Pete Thomas has a great story that relates to this in which he is specifically hired because he DOESN'T strictly play jazz. For those who love playing standards and 1950s jazz I'm sure nothing is better. For students just trying to learn an instrument we should be giving them the best chance possible to achieve whatever their goals may become without dictating one specific style or period that they MUST imitate.

Start the revolution!
 
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randulo

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Another log to throw in the fire...

Think: what was the way people heard Bird? Coltrane? Lennie Bernstein? Itzhak Perlman?
  • Live
  • Recordings on vinyl, and later tape
  • TV and Radio, (whatever that was)
What is the way people hear that same music, plus at least a million others?

  • Youtube : Almost 5 billion videos are watched on YouTube every single day. Many are music.

  • The other 20 streaming services
  • Recordings (including on computer devices and phones)
  • Live
The point is that back in the day of music education before 1993, exposure was limited and so were the tools to study it. So, in a sense, there's no excuse for not knowing about the music of Pygmys. Scroll down this pager and listen while you're at it. I found some of these UNESCO albums in a library in France around 1985. The music is fascinating and I incorporated some ideas in my own music. So did Herbie Hancock.

Anyway, you get the point and I have come full circle: it's very hard to be original, and has been for that past 2,000 years, most likely. But there are a few. We've already named many. What made them something new? It's worth listening and reflecting.
 

Pete Effamy

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There's no way one can argue with Pete's points about many forms of music deserving to be heard and enjoyed. We should all play what we love and definitely go see/support that music. My first love is Classical music (and my radios are still tuned to those stations) . I'd rather hear modern Classical than Mozart though, and am choosy about the concerts I go hear. Early forms of jazz can be looked at similarly to Classical and played reverently as conceived and certainly enjoyed. From the early 20th century through to 1960 jazz was popular music, but lost out to Rock and 'Roll and all the other forms of popular music that followed. By contrast Classical music was always music of the elite supported by the church and aristocrats. Popular music certainly existed along side Classical and each borrowed from the other.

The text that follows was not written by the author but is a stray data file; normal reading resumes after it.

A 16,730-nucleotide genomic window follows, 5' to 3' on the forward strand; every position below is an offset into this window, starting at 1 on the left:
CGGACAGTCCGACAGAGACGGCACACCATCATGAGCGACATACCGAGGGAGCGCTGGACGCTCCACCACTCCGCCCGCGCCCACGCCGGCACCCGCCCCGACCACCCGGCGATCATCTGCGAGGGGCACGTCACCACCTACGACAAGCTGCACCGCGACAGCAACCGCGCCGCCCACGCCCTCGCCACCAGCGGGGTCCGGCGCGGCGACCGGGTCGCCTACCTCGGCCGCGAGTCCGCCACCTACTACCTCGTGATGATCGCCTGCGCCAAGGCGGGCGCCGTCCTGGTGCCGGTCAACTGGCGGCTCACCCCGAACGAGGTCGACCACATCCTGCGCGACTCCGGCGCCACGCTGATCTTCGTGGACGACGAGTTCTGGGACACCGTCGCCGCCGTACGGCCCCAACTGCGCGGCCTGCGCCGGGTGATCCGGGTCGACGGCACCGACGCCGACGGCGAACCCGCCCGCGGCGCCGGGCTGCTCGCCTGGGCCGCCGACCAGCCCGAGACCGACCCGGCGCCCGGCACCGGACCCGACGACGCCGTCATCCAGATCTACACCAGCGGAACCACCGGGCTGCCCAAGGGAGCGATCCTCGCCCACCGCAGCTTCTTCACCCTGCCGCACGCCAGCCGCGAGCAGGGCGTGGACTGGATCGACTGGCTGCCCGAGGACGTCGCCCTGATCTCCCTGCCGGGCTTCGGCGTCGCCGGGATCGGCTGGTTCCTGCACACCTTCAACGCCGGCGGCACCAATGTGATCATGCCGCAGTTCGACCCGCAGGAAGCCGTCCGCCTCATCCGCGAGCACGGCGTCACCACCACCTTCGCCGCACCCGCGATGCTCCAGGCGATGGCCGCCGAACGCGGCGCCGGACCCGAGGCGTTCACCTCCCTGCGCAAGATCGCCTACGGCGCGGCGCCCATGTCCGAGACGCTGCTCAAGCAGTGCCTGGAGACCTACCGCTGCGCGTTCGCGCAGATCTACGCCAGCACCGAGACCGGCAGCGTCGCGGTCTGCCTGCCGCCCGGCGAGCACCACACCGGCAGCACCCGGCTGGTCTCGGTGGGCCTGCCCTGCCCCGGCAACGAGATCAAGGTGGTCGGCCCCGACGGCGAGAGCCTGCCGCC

If I've got a point to be made it's always been referenced around what's taught. I don't think most students learning sax have an ambition to play music of the past or be a "tribute band" any more than those learning guitar bass or drums do. They would like to be part of the present and make their mark as contemporary players. How many students starting to play sax have heard of Bird, much less his playing? Much more likely they have heard Kenny G! Those learning guitar, drums and bass are not being fed a strict diet of 1950 - 60s style jazz and (IMHO) have a somewhat better shot at playing professionally or achieving success in contemporary music.

I was taught music appreciation/history and able to find the areas of Classical music that resonated with me. That came down to Baroque and Modern. Likewise it's a good idea for those studying any instrument to have a wide range of knowledge/experience of many periods/styles including 1950s jazz and the present. The earlier forms don't need to be shunned and can be a terrific influence. As said by others earlier I'd include other cultures' (World) music influences in the same way.

There is no argument that should ever be made about discouraging anyone from playing or listening to what they like. The issue is about what is being taught to young aspiring sax players. Is the current "jazz curriculum" giving them the tools to be able to be "original" or play creatively in a wide sense or develop themselves as "individuals"? It seems not. Once again: students of guitar, drums and bass, keyboards, etc. are not being told to exclusively play in the vocabulary of the 1950s, play "standards" or strictly copy players from that time. Some may choose to play in those styles, but it's a very small minority. Sax students aren't choosing to play in the style of the 1950s the majority are taught to play that way. Big difference!